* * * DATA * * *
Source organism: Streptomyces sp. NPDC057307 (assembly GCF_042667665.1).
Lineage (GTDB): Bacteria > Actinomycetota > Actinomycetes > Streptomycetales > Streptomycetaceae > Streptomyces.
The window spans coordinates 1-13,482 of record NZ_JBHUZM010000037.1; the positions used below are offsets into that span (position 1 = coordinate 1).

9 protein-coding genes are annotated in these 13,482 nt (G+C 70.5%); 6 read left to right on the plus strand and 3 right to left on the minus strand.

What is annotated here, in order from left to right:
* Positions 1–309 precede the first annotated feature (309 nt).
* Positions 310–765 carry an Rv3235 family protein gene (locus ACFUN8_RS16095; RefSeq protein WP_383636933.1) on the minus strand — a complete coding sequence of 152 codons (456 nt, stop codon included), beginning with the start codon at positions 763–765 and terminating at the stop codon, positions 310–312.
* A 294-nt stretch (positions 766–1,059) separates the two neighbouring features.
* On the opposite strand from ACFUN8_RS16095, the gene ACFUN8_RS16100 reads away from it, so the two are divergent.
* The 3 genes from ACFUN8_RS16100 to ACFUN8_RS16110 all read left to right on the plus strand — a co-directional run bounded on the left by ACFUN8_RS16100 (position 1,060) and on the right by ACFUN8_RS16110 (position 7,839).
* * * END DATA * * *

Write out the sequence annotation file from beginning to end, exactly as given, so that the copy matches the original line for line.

Source organism: Streptomyces sp. NPDC057307 (assembly GCF_042667665.1).
Lineage (GTDB): Bacteria > Actinomycetota > Actinomycetes > Streptomycetales > Streptomycetaceae > Streptomyces.
The window spans coordinates 1-13,482 of record NZ_JBHUZM010000037.1; the positions used below are offsets into that span (position 1 = coordinate 1).

9 protein-coding genes are annotated in these 13,482 nt (G+C 70.5%); 6 read left to right on the plus strand and 3 right to left on the minus strand.

What is annotated here, in order from left to right:
* Positions 1–309 precede the first annotated feature (309 nt).
* Positions 310–765 carry an Rv3235 family protein gene (locus ACFUN8_RS16095; RefSeq protein WP_383636933.1) on the minus strand — a complete coding sequence of 152 codons (456 nt, stop codon included), beginning with the start codon at positions 763–765 and terminating at the stop codon, positions 310–312.
* A 294-nt stretch (positions 766–1,059) separates the two neighbouring features.
* On the opposite strand from ACFUN8_RS16095, the gene ACFUN8_RS16100 reads away from it, so the two are divergent.
* The 3 genes from ACFUN8_RS16100 to ACFUN8_RS16110 all read left to right on the plus strand — a co-directional run bounded on the left by ACFUN8_RS16100 (position 1,060) and on the right by ACFUN8_RS16110 (position 7,839).